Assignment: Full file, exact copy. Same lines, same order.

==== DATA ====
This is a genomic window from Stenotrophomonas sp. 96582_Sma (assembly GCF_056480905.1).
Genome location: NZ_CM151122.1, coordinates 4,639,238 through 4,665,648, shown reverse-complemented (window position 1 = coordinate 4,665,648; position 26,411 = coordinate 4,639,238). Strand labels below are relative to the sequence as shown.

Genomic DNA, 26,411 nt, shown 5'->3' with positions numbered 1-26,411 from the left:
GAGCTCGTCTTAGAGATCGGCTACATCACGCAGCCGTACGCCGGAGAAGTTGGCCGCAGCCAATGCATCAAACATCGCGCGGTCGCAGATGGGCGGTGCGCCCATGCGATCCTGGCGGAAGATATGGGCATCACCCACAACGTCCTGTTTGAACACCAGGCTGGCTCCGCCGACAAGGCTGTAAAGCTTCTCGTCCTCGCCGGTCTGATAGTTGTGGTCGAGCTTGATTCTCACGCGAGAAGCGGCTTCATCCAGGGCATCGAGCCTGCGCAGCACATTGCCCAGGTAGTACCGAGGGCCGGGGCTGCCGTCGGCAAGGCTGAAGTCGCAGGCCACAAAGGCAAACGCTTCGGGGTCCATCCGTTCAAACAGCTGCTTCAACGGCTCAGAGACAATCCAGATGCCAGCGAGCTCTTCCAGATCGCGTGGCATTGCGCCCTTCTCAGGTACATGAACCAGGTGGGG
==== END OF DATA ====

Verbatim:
This is a genomic window from Stenotrophomonas sp. 96582_Sma (assembly GCF_056480905.1).
Genome location: NZ_CM151122.1, coordinates 4,639,238 through 4,665,648, shown reverse-complemented (window position 1 = coordinate 4,665,648; position 26,411 = coordinate 4,639,238). Strand labels below are relative to the sequence as shown.

Genomic DNA, 26,411 nt, shown 5'->3' with positions numbered 1-26,411 from the left:
GAGCTCGTCTTAGAGATCGGCTACATCACGCAGCCGTACGCCGGAGAAGTTGGCCGCAGCCAATGCATCAAACATCGCGCGGTCGCAGATGGGCGGTGCGCCCATGCGATCCTGGCGGAAGATATGGGCATCACCCACAACGTCCTGTTTGAACACCAGGCTGGCTCCGCCGACAAGGCTGTAAAGCTTCTCGTCCTCGCCGGTCTGATAGTTGTGGTCGAGCTTGATTCTCACGCGAGAAGCGGCTTCATCCAGGGCATCGAGCCTGCGCAGCACATTGCCCAGGTAGTACCGAGGGCCGGGGCTGCCGTCGGCAAGGCTGAAGTCGCAGGCCACAAAGGCAAACGCTTCGGGGTCCATCCGTTCAAACAGCTGCTTCAACGGCTCAGAGACAATCCAGATGCCAGCGAGCTCTTCCAGATCGCGTGGCATTGCGCCCTTCTCAGGTACATGAACCAGGTGGGG